9 to 11. [These paras are not reproduced here as they involve minor issues.) 12. In Ground Nos. 10 to 12, the question is whether certain interest received by the assessee during the accounting year is assessable for the year under consideration. The interest relates to the excess profit duty payable by the assessee to the Holkar State in respect of the profits for the calendar year 1943 and subsequent years. As per Huzur Shree Shanker Order No. 297, a tax called 'excess profit duty' was levied on all profits of industries in Holkar State exceeding the limit of Rs. 75,000. A part of the duty thus levied would be invested by the Government and this amount together with interest would be refunded to the assessees after a certain period.
13. It would appear that the interest was not received by the assessee for a number of years. The State of Holkar merged with Madhya Bharat and later that part also became part of the Madhya Pradesh State. After enquiries and reminders, the Government of Madhya Pradesh passed an order on 25-2-1972, allowing interest on the refundable portion of the excess profit duty. The interest amounted to Rs. 1,02,559. This was credited to the assessee's books of account. The ITO brought this amount to tax. Although initially the company themselves had admitted this receipt as taxable, nevertheless, in the course of the original proceedings, they raised objections as to its assessability. The ITO, however, overruled these objections. The assessee appealed. When the appeal was pending, the order under Section 263 was passed by the Commissioner. The AAC later disposed of the appeal on the ground that the Commissioner's order under Section 263 had set aside the entire assessment order. It is under these circumstances, that the matter had come up again before the Commissioner (Appeals).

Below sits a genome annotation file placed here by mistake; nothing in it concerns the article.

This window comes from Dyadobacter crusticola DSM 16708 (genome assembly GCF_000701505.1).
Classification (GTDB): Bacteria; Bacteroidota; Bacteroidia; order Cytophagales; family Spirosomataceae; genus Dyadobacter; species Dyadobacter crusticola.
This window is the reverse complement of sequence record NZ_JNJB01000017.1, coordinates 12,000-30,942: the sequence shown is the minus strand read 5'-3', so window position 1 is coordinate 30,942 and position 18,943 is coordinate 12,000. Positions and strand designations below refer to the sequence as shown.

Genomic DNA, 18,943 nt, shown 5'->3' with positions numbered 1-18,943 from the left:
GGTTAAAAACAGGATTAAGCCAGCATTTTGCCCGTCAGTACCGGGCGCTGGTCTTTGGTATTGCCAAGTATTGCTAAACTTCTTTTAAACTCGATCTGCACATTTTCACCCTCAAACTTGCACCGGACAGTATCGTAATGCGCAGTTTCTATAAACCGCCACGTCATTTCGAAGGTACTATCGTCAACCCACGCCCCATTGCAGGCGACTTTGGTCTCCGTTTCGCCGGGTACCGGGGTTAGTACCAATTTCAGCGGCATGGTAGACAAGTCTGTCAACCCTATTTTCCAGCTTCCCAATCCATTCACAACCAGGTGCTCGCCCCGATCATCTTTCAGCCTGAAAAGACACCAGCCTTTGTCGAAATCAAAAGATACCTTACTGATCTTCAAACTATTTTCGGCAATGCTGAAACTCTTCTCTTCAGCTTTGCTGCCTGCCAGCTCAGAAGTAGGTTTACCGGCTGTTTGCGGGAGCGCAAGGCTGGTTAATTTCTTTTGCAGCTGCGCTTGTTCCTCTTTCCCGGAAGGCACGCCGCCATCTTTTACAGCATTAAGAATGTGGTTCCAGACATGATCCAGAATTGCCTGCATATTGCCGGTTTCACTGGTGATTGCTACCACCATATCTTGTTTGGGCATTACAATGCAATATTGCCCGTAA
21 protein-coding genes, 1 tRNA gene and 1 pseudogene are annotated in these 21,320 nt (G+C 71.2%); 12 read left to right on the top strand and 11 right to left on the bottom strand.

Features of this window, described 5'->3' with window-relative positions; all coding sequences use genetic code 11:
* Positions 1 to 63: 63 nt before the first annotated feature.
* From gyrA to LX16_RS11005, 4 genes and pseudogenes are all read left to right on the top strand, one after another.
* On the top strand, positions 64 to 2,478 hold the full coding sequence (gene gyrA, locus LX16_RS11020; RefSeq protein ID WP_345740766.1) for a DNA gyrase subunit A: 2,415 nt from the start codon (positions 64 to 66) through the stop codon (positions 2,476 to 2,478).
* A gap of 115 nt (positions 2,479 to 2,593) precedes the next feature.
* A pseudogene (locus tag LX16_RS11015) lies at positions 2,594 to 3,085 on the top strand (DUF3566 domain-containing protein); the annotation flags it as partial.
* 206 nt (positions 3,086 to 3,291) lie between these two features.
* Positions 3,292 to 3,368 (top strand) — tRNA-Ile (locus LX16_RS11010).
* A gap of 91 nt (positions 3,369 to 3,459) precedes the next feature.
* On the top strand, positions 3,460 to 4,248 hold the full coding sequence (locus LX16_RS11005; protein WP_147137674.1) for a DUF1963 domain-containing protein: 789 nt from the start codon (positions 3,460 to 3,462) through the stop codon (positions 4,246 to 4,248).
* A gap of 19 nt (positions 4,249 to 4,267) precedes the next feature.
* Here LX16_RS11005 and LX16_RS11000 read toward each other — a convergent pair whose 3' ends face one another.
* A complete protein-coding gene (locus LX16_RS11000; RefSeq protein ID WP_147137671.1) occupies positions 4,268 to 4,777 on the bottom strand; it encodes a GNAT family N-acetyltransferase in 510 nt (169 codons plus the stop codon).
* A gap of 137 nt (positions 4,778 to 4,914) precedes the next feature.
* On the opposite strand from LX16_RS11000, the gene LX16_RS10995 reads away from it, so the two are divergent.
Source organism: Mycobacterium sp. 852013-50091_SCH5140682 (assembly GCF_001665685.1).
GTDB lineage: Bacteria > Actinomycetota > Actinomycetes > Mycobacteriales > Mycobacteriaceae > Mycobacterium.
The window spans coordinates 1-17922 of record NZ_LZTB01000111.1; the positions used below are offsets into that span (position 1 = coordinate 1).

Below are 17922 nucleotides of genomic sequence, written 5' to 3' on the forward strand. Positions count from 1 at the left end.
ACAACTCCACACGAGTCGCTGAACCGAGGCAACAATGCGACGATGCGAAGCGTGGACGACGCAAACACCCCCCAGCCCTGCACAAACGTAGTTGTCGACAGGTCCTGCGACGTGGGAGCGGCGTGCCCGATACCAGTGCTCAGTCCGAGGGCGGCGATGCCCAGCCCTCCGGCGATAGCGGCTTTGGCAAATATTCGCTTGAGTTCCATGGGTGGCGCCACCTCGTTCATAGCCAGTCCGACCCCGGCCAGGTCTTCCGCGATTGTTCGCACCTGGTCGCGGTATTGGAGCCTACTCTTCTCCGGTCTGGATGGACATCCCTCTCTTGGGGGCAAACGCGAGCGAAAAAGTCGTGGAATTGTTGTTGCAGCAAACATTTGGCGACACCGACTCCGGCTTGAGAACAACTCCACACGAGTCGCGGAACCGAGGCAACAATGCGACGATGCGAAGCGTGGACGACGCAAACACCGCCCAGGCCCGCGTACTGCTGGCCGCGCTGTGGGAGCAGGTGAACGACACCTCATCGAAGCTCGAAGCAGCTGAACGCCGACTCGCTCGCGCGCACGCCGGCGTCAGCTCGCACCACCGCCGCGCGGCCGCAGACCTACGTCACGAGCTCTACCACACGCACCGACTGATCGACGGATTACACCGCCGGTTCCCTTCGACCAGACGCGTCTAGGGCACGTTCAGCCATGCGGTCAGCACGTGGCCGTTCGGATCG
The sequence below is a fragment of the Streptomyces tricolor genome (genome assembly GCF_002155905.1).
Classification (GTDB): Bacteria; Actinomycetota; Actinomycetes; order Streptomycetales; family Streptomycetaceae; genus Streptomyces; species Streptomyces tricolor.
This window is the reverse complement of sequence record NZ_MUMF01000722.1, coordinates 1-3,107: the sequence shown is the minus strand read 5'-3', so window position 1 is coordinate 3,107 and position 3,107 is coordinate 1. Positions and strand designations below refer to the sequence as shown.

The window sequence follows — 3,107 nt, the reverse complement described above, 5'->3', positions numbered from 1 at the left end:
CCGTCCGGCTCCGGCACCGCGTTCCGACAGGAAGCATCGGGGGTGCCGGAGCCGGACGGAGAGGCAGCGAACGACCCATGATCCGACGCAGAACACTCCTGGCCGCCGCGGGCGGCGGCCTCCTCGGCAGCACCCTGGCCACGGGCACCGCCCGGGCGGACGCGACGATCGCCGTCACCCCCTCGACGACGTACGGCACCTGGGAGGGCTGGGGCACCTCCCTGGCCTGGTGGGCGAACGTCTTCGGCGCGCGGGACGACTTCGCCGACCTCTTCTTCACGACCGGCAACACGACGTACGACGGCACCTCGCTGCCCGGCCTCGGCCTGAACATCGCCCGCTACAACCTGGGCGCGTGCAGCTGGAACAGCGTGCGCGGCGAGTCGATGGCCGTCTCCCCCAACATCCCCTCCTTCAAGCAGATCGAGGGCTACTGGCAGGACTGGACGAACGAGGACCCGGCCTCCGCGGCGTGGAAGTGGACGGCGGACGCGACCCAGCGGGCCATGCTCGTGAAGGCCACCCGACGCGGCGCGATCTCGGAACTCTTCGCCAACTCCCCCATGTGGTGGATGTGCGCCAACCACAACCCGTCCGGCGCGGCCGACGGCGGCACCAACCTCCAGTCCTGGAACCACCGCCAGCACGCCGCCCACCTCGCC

14. It will be seen from the above facts that unlike the claims made for the first time in the proceedings springing from the order under Section 263, this dispute was in existence throughout the original proceedings. Therefore, the assessee can raise this point.